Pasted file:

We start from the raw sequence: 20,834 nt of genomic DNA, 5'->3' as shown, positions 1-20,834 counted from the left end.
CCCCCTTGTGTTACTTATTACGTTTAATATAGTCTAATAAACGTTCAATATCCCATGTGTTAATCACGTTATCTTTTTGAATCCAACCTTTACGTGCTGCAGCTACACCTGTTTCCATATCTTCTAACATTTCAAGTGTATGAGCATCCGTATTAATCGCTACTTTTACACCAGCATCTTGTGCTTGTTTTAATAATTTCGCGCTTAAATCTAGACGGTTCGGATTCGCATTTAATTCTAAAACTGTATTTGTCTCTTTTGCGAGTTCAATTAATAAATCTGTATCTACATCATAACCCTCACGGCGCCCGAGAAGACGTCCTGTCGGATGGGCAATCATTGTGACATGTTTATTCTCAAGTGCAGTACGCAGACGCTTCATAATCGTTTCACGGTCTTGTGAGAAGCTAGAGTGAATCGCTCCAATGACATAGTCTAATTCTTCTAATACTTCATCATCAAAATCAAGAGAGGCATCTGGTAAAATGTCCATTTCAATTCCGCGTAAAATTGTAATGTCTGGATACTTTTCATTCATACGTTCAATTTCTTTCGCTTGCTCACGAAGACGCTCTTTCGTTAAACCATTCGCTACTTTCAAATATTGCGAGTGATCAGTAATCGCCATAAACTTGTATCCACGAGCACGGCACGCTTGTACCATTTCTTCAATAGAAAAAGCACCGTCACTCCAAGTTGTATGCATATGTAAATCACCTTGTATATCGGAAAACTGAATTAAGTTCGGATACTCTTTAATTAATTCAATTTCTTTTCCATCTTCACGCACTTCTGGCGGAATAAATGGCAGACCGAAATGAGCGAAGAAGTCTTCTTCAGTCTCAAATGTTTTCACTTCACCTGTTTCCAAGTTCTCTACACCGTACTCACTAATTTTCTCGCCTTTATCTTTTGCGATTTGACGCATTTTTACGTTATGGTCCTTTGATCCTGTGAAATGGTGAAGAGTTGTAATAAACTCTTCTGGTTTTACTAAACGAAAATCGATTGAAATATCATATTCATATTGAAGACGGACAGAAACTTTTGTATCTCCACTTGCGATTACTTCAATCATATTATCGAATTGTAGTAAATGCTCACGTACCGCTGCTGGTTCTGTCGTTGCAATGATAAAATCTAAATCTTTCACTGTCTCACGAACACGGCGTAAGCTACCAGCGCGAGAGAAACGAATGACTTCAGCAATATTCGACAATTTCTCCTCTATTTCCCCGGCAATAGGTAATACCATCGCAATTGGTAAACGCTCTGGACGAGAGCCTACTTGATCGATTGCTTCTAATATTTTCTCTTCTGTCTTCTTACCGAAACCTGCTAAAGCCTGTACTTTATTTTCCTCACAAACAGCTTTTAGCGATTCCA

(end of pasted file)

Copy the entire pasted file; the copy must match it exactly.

We start from the raw sequence: 20,834 nt of genomic DNA, 5'->3' as shown, positions 1-20,834 counted from the left end.
CCCCCTTGTGTTACTTATTACGTTTAATATAGTCTAATAAACGTTCAATATCCCATGTGTTAATCACGTTATCTTTTTGAATCCAACCTTTACGTGCTGCAGCTACACCTGTTTCCATATCTTCTAACATTTCAAGTGTATGAGCATCCGTATTAATCGCTACTTTTACACCAGCATCTTGTGCTTGTTTTAATAATTTCGCGCTTAAATCTAGACGGTTCGGATTCGCATTTAATTCTAAAACTGTATTTGTCTCTTTTGCGAGTTCAATTAATAAATCTGTATCTACATCATAACCCTCACGGCGCCCGAGAAGACGTCCTGTCGGATGGGCAATCATTGTGACATGTTTATTCTCAAGTGCAGTACGCAGACGCTTCATAATCGTTTCACGGTCTTGTGAGAAGCTAGAGTGAATCGCTCCAATGACATAGTCTAATTCTTCTAATACTTCATCATCAAAATCAAGAGAGGCATCTGGTAAAATGTCCATTTCAATTCCGCGTAAAATTGTAATGTCTGGATACTTTTCATTCATACGTTCAATTTCTTTCGCTTGCTCACGAAGACGCTCTTTCGTTAAACCATTCGCTACTTTCAAATATTGCGAGTGATCAGTAATCGCCATAAACTTGTATCCACGAGCACGGCACGCTTGTACCATTTCTTCAATAGAAAAAGCACCGTCACTCCAAGTTGTATGCATATGTAAATCACCTTGTATATCGGAAAACTGAATTAAGTTCGGATACTCTTTAATTAATTCAATTTCTTTTCCATCTTCACGCACTTCTGGCGGAATAAATGGCAGACCGAAATGAGCGAAGAAGTCTTCTTCAGTCTCAAATGTTTTCACTTCACCTGTTTCCAAGTTCTCTACACCGTACTCACTAATTTTCTCGCCTTTATCTTTTGCGATTTGACGCATTTTTACGTTATGGTCCTTTGATCCTGTGAAATGGTGAAGAGTTGTAATAAACTCTTCTGGTTTTACTAAACGAAAATCGATTGAAATATCATATTCATATTGAAGACGGACAGAAACTTTTGTATCTCCACTTGCGATTACTTCAATCATATTATCGAATTGTAGTAAATGCTCACGTACCGCTGCTGGTTCTGTCGTTGCAATGATAAAATCTAAATCTTTCACTGTCTCACGAACACGGCGTAAGCTACCAGCGCGAGAGAAACGAATGACTTCAGCAATATTCGACAATTTCTCCTCTATTTCCCCGGCAATAGGTAATACCATCGCAATTGGTAAACGCTCTGGACGAGAGCCTACTTGATCGATTGCTTCTAATATTTTCTCTTCTGTCTTCTTACCGAAACCTGCTAAAGCCTGTACTTTATTTTCCTCACAAACAGCTTTTAGCGATTCCA